SNP crisis

Yousaf quits after ‘sticking to principles over power’

Humza Yousaf announcing his resignation at Bute House today

Humza Yousaf resigned as SNP leader saying he would not trade his principles in order to hold on to power, and leaving his party at the peril of more horse-trading to stay in office.

In a nine-minute speech to a media conference he said he will continue as First Minister until a successor is appointed.

His resignation triggered a flurry of speculation over who will replace him, with former party leader John Swinney saying he is considering standing after receiving the backing of several senior figures. Former leadership contender Kate Forbes is also tipped to have another attempt at securing the job.

With a vote of confidence in the government still due this week, questions were being asked over whether the Scottish Greens – who were sacked from ministerial office last week – will continue to prop up the SNP administration and avoid it having to limp on as a minority government.

In a dignified and emotional farewell statement at Bute House in Edinburgh, the First Minister’s official residence, Mr Yousaf said: “I have concluded that repairing the relationship across the political divide can only be done with someone else at the helm.”

He said he believed the decision to end the cooperation agreement with the Green party last Thursday was right for the SNP and the country. He said that he had hoped to continue working with the Greens in a “less formal arrangement”.

He believed it was “absolutely possible” he could have won a confidence vote by cutting a deal with his opponents, but opted not to carry on after a weekend reflecting on his position.

After delivering his resignation speech he left without taking questions.

Mr Yousaf stepped down rather than face two confidence votes scheduled for this week after he left the government in chaos by tearing up the Bute House Agreement that brought the Greens into government in 2021.

He said it had served its purpose but indicated his displeasure that the Greens had called a meeting to discuss continuing with the partnership after the SNP abandoned a key climate policy.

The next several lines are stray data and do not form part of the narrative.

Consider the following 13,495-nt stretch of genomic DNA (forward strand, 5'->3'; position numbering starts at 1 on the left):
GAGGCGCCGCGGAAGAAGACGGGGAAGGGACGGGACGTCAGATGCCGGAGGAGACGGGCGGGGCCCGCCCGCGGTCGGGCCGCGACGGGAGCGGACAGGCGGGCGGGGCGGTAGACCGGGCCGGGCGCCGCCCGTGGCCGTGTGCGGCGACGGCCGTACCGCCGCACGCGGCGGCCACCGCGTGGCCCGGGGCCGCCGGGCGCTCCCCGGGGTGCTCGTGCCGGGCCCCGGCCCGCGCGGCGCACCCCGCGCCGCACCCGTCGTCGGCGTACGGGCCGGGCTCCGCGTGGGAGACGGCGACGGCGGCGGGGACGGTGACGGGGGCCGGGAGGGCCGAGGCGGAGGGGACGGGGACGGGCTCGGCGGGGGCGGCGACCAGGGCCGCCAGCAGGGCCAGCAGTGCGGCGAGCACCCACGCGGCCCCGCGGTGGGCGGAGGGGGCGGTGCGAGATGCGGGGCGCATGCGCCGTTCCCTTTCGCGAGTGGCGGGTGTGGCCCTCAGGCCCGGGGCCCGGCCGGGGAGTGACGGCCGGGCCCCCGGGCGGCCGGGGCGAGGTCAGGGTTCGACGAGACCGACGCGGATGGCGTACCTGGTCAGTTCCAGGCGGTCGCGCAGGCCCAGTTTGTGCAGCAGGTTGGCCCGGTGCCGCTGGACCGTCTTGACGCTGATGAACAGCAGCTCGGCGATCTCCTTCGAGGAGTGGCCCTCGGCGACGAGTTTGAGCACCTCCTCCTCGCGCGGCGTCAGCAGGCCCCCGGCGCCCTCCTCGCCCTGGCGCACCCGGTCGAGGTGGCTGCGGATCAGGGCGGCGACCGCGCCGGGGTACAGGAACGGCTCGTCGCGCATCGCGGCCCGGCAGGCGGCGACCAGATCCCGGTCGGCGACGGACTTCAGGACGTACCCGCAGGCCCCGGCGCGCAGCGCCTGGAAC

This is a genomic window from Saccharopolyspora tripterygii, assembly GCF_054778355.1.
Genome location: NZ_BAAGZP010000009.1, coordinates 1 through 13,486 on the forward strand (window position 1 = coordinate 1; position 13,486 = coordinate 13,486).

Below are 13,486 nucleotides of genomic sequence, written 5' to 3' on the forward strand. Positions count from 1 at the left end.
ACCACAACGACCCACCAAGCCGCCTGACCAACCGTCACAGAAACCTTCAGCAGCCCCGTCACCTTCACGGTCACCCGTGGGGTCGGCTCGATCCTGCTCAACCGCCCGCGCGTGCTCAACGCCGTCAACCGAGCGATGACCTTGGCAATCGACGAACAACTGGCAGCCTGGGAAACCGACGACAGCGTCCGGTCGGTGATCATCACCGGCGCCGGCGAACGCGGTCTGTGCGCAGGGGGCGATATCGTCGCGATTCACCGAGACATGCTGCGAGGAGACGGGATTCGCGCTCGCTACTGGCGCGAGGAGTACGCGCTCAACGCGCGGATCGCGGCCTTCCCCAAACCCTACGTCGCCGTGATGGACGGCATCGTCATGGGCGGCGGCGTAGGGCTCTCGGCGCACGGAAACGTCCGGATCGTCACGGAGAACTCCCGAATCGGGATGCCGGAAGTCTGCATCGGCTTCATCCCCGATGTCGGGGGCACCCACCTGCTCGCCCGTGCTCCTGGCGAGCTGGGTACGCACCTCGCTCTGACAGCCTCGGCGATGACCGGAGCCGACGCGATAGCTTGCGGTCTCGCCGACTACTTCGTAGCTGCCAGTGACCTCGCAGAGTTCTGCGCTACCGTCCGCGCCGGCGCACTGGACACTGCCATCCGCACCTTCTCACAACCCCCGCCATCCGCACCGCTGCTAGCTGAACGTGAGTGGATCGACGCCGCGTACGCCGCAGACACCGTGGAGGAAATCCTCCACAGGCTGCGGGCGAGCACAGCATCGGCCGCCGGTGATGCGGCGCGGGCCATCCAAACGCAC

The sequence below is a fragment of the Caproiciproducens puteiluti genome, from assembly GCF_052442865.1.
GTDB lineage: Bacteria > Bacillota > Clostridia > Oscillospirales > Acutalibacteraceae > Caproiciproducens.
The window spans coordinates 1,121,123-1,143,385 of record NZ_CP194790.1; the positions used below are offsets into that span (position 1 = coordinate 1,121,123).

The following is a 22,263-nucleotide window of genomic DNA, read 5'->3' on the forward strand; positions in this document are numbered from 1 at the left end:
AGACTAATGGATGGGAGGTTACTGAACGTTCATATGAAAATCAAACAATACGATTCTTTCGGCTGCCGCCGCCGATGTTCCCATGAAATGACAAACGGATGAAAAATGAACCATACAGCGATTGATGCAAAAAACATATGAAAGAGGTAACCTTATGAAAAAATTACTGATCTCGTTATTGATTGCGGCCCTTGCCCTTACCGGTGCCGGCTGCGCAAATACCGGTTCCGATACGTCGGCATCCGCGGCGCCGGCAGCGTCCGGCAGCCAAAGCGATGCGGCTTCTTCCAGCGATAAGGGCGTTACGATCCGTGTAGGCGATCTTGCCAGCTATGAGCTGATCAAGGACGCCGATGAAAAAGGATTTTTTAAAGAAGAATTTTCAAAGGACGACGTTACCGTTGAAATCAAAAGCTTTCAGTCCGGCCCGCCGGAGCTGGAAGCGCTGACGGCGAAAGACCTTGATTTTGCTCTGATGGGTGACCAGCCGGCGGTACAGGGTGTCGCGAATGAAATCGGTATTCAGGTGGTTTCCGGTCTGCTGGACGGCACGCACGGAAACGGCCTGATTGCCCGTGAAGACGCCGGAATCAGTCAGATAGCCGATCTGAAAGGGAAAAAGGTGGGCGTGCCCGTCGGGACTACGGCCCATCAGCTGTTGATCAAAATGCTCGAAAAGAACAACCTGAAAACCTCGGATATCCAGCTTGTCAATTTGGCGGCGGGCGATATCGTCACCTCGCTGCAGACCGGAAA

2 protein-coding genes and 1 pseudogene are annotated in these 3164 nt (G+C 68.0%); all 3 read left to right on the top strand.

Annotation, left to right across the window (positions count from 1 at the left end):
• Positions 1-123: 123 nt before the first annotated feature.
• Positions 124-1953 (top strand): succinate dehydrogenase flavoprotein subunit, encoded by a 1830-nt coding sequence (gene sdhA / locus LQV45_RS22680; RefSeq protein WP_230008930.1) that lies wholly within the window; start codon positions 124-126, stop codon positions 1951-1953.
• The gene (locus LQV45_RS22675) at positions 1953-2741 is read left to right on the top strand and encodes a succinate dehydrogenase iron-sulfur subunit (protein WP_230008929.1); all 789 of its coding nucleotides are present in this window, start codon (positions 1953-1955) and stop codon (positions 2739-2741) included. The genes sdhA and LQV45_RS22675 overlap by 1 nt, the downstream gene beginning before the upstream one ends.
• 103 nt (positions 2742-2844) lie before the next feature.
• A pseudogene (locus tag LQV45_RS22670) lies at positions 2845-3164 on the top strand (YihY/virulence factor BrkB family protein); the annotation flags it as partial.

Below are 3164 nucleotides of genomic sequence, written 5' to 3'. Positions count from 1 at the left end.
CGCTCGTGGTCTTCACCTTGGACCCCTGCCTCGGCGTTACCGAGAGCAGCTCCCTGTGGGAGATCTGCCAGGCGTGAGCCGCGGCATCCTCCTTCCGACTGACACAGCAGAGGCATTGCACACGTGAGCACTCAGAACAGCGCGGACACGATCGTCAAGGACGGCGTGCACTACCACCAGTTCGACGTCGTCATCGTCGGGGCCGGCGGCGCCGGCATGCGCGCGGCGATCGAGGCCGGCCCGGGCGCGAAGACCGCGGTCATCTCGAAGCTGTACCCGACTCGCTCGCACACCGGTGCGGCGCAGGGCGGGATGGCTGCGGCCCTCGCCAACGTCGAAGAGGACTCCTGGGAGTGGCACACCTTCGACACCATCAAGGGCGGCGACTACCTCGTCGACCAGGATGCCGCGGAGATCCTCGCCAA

Speaking today, Greens co-leader Patrick Harvie said: “Humza Yousaf is right to resign. His position was no longer tenable after he broke the bonds of trust with the Scottish Greens and with everyone who wanted a stable, progressive, pro-independence government. 

“It is regrettable that it has ended this way, it didn’t need to. We draw no satisfaction or pleasure from this.”

With a vote on his leadership hanging on one vote, Mr Yousaf was unwilling to do a deal with former SNP leader Alex Salmond who called for an electoral pact with his Alba party to fight on a joint independence ticket.

Alex Salmond
Alex Salmond offered Mr Yousaf his party’s support on condition of an electoral pact

Mr Salmond offered a deal that would have allowed Mr Yousaf to continue running a minority government, but the pact proposal was rejected by the First Minister’s spokesman as a fantasy.

Despite Mr Yousaf saying he was standing by his principles, Mr Salmond claimed he was ready to cut a deal this morning, but had been over-ruled by senior figures in the SNP.

“The problem for Humza is that he was not in control of his own party,” said Mr Salmond in a lunchtime radio interview.

The resignation of Mr Yousaf brings the curtain down on his leadership just a year after he was elected SNP leader in a narrow victory over Kate Forbes following the resignation of Nicola Sturgeon.

He became the first ethnic minority leader of a devolved government and the first Muslim to lead a major UK party.

Holyrood will have 28 days to elect a first minister by a simple majority.

Likely permanent replacements for Mr Yousaf are the Education Secretary Jenny Gilruth, Health Secretary Neil Gray, and Ms Forbes, though the latter would also fail to gain the support of the Greens. Mr Swinney, who was attending an event on devolution at Westminster, also has a number of supporters, including Westminster leader Stephen Flynn who has ruled himself out.